Photo 10: "Topla Voda" Spring House
Photo 12: "Jezero" Spring House
Photo 11: "Snežnik" Spring House
Photo 13: "Slatina" Spring House
These four spring houses are among the most well-known and celebrated works by architect Mihajlo Mitrović, along with his most famous work, the iconic Genex Tower in Belgrade. Also worth pointing out is that inside of the "Jezero" Spring House, the central mineral water fountain of the complex contains above it a massive 10m tall sculptural relief created by Serbian sculptor Miodrag Živković [profile page], who is the author of some of the most significant monuments of the Yugoslav-era. The exact coordinates for each of these spring houses are as follows: Topla Voda (N43°37'04.9", E20°53'40.5"), Snežnik (N43°36'38.2", E20°53'34.5"), Jezero (N43°36'50.6", E20°53'26.6") and Slatina (N43°36'56.4", E20°53'12.4").
In addition to the unique architecture of the spring houses of Vrnjačka Banja, the town also contains a significant amount of architecturally notable resort hotels spread across the town's center. As the industry of tourism for the average citizen started to boom in Yugoslavia during the 1960s, attractive places such as Vrnjačka Banja responded by building a huge amount of accommodations to house its ever-growing stream of tourists, with many of the country's most accomplished modernist architect's hired to build them. A selection of Yugoslav-era images showing four of the most notable examples of such hotels can be seen in Photos 14 - 17, which include Hotel Breza, Hotel Fontana, Hotel Partizanka and Hotel Merkur.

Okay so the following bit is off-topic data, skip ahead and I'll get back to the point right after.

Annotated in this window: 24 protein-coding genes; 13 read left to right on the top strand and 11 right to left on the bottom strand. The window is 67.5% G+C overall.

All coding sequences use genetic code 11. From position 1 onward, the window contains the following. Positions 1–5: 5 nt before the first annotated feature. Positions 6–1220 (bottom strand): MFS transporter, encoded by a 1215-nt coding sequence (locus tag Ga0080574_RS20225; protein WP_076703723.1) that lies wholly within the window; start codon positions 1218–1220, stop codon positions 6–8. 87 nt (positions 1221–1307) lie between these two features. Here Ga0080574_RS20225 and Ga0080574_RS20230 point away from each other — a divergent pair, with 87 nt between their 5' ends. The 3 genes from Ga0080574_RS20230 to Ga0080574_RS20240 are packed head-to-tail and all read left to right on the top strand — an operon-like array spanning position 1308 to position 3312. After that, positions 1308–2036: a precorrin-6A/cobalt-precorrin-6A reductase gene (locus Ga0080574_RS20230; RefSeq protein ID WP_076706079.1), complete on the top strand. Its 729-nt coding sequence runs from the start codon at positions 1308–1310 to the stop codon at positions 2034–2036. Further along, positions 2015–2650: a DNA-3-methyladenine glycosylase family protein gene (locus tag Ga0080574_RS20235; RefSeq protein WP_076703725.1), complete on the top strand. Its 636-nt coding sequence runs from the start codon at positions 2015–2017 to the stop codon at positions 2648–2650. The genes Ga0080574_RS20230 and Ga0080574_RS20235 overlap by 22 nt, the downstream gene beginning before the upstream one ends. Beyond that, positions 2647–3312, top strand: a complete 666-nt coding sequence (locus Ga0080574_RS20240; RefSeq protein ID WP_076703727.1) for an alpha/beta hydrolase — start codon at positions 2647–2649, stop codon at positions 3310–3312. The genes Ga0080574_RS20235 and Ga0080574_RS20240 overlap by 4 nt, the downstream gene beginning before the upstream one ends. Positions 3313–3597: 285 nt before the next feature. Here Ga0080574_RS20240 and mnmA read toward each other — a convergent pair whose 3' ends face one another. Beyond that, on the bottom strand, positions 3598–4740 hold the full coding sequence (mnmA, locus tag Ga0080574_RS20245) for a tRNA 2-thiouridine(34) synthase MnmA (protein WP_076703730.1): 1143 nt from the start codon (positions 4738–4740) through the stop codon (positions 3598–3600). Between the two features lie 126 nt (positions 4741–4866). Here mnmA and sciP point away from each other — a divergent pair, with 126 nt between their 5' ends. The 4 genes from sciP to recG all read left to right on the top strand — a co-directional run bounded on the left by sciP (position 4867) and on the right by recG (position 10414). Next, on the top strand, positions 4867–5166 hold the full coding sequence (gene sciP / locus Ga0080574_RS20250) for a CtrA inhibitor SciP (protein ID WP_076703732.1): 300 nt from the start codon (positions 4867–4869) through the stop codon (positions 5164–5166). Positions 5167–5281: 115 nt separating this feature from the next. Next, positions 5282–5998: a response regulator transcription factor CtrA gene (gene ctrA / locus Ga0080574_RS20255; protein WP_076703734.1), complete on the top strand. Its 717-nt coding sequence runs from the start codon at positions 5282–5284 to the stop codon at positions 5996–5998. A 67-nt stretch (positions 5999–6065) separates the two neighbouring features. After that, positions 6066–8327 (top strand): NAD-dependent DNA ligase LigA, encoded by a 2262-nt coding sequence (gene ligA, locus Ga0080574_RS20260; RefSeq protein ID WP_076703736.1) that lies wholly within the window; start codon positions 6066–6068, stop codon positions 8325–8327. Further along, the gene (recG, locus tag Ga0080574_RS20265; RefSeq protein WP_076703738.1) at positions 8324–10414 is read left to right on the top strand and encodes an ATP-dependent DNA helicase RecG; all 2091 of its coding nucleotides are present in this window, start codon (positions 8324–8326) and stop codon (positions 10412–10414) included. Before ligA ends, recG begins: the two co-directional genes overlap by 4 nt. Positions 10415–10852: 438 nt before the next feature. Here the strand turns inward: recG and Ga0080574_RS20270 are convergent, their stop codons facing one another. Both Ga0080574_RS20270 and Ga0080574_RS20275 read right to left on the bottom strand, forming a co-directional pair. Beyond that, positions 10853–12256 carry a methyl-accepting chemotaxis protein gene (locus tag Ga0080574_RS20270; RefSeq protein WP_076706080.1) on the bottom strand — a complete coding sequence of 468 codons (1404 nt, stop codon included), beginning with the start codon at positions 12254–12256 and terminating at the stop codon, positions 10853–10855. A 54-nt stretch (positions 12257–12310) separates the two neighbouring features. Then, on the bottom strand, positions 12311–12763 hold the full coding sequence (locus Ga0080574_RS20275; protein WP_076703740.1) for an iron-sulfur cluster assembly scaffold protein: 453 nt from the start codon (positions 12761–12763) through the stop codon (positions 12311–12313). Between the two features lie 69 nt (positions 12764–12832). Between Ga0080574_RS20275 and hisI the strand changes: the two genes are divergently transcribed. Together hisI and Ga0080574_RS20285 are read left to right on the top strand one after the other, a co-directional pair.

Photo 14: Hotel Breza
Photo 15: Hotel Fontana
Photo 16: Hotel Partizanka
Photo 17: Hotel Merkur
All four complexes, which are all in close proximity to each other, remain in good shape and continue in operation to the present day. In addition, all of the hotels retain their original names, except Hotel Partizanka, which changed its name in the post-Yugoslav-era to "Hotel Promenade". The exact coordinates for each of these hotels are as follows: Hotel Breza (N43°36'58.5", E20°53'33.6"), Hotel Fontana (N43°37'15.2", E20°53'44.5"), Hotel Partizanka/Promenade (N43°37'00.5", E20°53'35.6"), and Hotel Merkur (N43°37'19.2", E20°53'40.5").
This monument can be found just off Hwy 5/E-761, roughly 1km past the town center of Štulac, or about 53km east of Kruševac. If you are heading from Kruševac, once you pass by the village of Trstenik, in about 1km, you'll see a Knez Petrol station on your left. Once you've passed it, after about 300m you'll see a paved parking turn-off area on the left side of the road (Photo 9). Parking can be made there. The exact coordinates for parking are N43°37'58.0", E20°57'33.9" (click for map). From here, you'll see a stone-paved trail on the south of the parking area heading up the hill. You can follow that path up to the monument.
Photo 9: A view of the pull-off parking area
Click to open in Google Maps in new window
Selected Sources and More Information:
Please feel free to leave a message if you have any comments, if you have any questions, if you have corrections or if you have any additional information or insight you feel might be appropriate or pertinent to this spomenik's profile page.